||' THE GHITECH AMD SLAYERY.
Ill some remarks lately made on the emancipation of the serfs in Bus- si^, we observed that the Church and slavery could never get along well together. The ISTew York Freeman's Journal condemns our remarks, Ciuotes St. Paul and Church Coun¬ cils, and says that v^e are ignorant of ecclesiastical history. The wri¬ ter in^rthe Freeman also observes that he does not wish for a controversy with us. As the Freeman., on this occasion, is mild and uses no very offensive language, we reply to his comments at some length.
We assure our cotemporary that we, too, have no desire to enter into a controyersy'. It would be useless now, because the subject of slavery is dead. The first cannon fired at Surnter sounded its knell. It would be much easier to take Eichmond or open the Mississippi, than restore slavery in the United States. The thing is gone forever.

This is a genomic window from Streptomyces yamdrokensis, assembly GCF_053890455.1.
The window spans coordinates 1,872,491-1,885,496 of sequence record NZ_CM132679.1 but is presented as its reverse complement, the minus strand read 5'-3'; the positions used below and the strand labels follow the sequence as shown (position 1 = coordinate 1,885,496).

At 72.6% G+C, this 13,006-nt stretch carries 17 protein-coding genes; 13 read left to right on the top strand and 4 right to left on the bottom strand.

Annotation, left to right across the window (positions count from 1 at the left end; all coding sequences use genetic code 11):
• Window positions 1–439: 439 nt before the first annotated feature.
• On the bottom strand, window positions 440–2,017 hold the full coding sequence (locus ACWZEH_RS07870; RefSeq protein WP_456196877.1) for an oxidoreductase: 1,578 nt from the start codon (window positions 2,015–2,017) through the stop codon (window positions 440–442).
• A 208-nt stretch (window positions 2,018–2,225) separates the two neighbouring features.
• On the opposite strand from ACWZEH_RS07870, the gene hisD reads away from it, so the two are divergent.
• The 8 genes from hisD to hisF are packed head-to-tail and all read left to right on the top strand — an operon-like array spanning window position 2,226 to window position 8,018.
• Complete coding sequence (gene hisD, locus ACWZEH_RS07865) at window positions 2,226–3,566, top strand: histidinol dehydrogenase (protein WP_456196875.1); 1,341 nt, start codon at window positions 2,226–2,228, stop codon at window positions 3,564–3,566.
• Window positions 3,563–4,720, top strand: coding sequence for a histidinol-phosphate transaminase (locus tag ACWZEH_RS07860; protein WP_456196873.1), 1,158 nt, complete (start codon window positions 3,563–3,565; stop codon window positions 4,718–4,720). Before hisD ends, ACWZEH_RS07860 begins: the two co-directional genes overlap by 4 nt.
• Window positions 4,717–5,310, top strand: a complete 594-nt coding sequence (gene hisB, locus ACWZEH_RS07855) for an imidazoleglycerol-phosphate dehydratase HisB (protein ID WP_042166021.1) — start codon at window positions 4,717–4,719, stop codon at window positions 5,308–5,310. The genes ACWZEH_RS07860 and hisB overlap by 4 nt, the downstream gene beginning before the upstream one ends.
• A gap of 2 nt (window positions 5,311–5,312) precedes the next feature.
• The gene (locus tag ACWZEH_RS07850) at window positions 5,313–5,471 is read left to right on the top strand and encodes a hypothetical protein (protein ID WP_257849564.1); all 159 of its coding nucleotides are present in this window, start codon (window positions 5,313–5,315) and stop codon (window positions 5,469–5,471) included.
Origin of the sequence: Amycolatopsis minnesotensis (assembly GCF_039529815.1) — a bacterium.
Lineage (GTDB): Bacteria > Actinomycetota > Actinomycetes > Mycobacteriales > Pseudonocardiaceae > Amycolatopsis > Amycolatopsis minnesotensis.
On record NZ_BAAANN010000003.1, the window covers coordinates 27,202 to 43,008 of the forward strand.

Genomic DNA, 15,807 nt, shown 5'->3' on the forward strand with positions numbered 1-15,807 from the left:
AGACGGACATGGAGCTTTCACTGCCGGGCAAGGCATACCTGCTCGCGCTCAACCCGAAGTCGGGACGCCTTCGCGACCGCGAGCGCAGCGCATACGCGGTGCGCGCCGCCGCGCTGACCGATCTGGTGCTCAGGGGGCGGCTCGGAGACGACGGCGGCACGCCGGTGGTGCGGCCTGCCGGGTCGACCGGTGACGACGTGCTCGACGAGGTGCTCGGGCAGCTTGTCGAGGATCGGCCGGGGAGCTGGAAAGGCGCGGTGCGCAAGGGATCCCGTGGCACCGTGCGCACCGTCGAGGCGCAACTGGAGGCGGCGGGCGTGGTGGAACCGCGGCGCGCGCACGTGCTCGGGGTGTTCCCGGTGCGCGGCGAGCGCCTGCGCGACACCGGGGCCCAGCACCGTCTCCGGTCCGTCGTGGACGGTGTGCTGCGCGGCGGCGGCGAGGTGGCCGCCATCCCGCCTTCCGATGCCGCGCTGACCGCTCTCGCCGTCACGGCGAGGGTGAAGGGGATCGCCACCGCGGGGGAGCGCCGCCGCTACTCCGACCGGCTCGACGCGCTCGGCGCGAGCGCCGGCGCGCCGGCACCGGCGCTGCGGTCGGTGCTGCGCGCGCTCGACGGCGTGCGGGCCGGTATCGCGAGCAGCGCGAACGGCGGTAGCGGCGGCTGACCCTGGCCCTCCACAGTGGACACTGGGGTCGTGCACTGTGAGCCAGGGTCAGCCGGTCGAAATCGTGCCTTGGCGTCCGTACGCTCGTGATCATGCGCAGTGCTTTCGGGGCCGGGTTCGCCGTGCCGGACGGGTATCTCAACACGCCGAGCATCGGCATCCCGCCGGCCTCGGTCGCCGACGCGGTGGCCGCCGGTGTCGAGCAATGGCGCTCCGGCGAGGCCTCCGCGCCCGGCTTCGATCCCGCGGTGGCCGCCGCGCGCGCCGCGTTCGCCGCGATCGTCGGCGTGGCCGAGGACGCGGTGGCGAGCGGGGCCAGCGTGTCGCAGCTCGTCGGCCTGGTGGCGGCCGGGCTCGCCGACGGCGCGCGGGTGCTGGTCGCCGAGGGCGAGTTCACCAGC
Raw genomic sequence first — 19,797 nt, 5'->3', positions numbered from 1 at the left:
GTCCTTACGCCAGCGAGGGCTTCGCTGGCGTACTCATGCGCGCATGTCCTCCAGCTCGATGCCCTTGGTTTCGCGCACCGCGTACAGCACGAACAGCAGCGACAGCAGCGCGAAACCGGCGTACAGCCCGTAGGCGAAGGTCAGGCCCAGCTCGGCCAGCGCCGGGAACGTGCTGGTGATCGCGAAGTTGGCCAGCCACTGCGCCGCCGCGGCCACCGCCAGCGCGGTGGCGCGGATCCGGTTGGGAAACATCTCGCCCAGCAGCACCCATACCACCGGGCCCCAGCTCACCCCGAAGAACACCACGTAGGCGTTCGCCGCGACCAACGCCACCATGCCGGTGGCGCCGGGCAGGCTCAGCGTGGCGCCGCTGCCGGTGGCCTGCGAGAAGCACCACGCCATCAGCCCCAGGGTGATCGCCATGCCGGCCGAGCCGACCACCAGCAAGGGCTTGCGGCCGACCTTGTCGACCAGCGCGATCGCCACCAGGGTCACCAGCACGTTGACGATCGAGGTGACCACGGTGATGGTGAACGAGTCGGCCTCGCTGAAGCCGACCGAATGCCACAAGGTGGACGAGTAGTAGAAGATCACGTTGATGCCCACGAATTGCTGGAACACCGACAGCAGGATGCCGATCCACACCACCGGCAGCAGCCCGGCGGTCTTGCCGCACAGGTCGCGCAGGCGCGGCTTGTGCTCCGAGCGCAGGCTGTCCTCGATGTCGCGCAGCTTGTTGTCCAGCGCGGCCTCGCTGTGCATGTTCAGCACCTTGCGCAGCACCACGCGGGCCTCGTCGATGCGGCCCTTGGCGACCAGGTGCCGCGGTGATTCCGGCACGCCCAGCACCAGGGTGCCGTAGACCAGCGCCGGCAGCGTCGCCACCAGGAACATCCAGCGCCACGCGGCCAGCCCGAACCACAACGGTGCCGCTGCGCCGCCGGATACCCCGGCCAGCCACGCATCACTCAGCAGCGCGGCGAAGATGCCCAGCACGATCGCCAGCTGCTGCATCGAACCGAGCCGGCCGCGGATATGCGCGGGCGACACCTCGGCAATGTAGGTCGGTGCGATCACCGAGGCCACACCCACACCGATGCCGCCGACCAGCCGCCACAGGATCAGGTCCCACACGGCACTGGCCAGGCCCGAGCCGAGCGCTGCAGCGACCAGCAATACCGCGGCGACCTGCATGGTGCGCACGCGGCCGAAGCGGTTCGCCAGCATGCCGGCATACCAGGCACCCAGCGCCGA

But our cotemporary suggests that we are not acquainted with ecclesi¬ astical history and that slavery and the Church have got along well to¬ gether, and quotes St. Paul and cer¬ tain Councils. Our cotemporary has a right to entertain any opinion he pleases about our ignorance. His opinion is his own. But without acrimony we can write on this sub¬ ject of slavery. It must be discussed; there is no help for it—and whilst we accord to those who are its advo¬ cates all liberty of speech, we hope that some license will be extended to us when we give our reasons on the other side. It is not in a fac¬ tious spirit or a fanatical spirit that we write, but under the strong con¬ viction that a great change is at hand in the political welfare of the country, and that it is of some con¬ sequence to Catholics to decide wise¬ ly what part to take. This cannot be done by crying out "ignorance," "abolition," but by friendly discus¬ sion. Whether we like it or not, slavery is extinguished in the United States, and all that we have to do is to decide how we shall accommodate ourselves "to coming events."
We have said and we now repeat it, that slavery and the Catholic Church could never get along well together. The Church never tries to correct evils by revolutionary means. When she has not the leg¬ islative power in her hands she is patient, long-suffering, gentle. What she could not suppress she tolerated.